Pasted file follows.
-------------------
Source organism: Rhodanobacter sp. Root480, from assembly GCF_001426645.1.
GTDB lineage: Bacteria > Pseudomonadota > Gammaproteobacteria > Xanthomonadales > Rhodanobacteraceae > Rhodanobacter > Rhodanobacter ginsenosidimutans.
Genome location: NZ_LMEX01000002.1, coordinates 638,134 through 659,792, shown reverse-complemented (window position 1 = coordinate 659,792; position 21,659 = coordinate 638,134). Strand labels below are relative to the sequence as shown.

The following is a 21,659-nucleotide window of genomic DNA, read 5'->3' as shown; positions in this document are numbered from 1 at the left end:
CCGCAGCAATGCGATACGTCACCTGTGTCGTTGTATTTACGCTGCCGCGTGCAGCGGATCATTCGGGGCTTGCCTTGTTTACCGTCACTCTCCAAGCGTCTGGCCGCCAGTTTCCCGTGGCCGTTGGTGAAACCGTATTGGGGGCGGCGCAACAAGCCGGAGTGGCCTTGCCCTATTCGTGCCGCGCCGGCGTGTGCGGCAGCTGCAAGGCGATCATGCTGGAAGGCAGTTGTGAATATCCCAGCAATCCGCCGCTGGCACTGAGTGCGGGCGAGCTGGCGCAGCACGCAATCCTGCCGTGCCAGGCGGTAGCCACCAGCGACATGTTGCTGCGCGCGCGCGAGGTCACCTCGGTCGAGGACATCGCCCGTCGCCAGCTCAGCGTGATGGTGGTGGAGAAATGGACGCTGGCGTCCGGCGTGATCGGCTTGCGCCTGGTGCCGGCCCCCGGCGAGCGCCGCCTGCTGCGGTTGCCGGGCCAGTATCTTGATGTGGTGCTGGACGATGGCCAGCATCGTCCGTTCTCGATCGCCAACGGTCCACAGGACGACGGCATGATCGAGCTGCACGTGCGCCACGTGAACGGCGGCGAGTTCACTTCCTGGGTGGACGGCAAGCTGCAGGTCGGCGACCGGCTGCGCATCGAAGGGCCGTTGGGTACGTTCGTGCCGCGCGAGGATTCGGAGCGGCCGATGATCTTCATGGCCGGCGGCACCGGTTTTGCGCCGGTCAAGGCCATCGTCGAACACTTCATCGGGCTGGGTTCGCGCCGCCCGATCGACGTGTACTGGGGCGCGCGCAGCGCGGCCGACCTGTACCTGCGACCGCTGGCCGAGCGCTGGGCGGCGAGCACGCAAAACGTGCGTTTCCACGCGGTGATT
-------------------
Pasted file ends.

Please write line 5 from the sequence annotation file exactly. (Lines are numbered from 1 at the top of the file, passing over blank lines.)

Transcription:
CCGCAGCAATGCGATACGTCACCTGTGTCGTTGTATTTACGCTGCCGCGTGCAGCGGATCATTCGGGGCTTGCCTTGTTTACCGTCACTCTCCAAGCGTCTGGCCGCCAGTTTCCCGTGGCCGTTGGTGAAACCGTATTGGGGGCGGCGCAACAAGCCGGAGTGGCCTTGCCCTATTCGTGCCGCGCCGGCGTGTGCGGCAGCTGCAAGGCGATCATGCTGGAAGGCAGTTGTGAATATCCCAGCAATCCGCCGCTGGCACTGAGTGCGGGCGAGCTGGCGCAGCACGCAATCCTGCCGTGCCAGGCGGTAGCCACCAGCGACATGTTGCTGCGCGCGCGCGAGGTCACCTCGGTCGAGGACATCGCCCGTCGCCAGCTCAGCGTGATGGTGGTGGAGAAATGGACGCTGGCGTCCGGCGTGATCGGCTTGCGCCTGGTGCCGGCCCCCGGCGAGCGCCGCCTGCTGCGGTTGCCGGGCCAGTATCTTGATGTGGTGCTGGACGATGGCCAGCATCGTCCGTTCTCGATCGCCAACGGTCCACAGGACGACGGCATGATCGAGCTGCACGTGCGCCACGTGAACGGCGGCGAGTTCACTTCCTGGGTGGACGGCAAGCTGCAGGTCGGCGACCGGCTGCGCATCGAAGGGCCGTTGGGTACGTTCGTGCCGCGCGAGGATTCGGAGCGGCCGATGATCTTCATGGCCGGCGGCACCGGTTTTGCGCCGGTCAAGGCCATCGTCGAACACTTCATCGGGCTGGGTTCGCGCCGCCCGATCGACGTGTACTGGGGCGCGCGCAGCGCGGCCGACCTGTACCTGCGACCGCTGGCCGAGCGCTGGGCGGCGAGCACGCAAAACGTGCGTTTCCACGCGGTGATT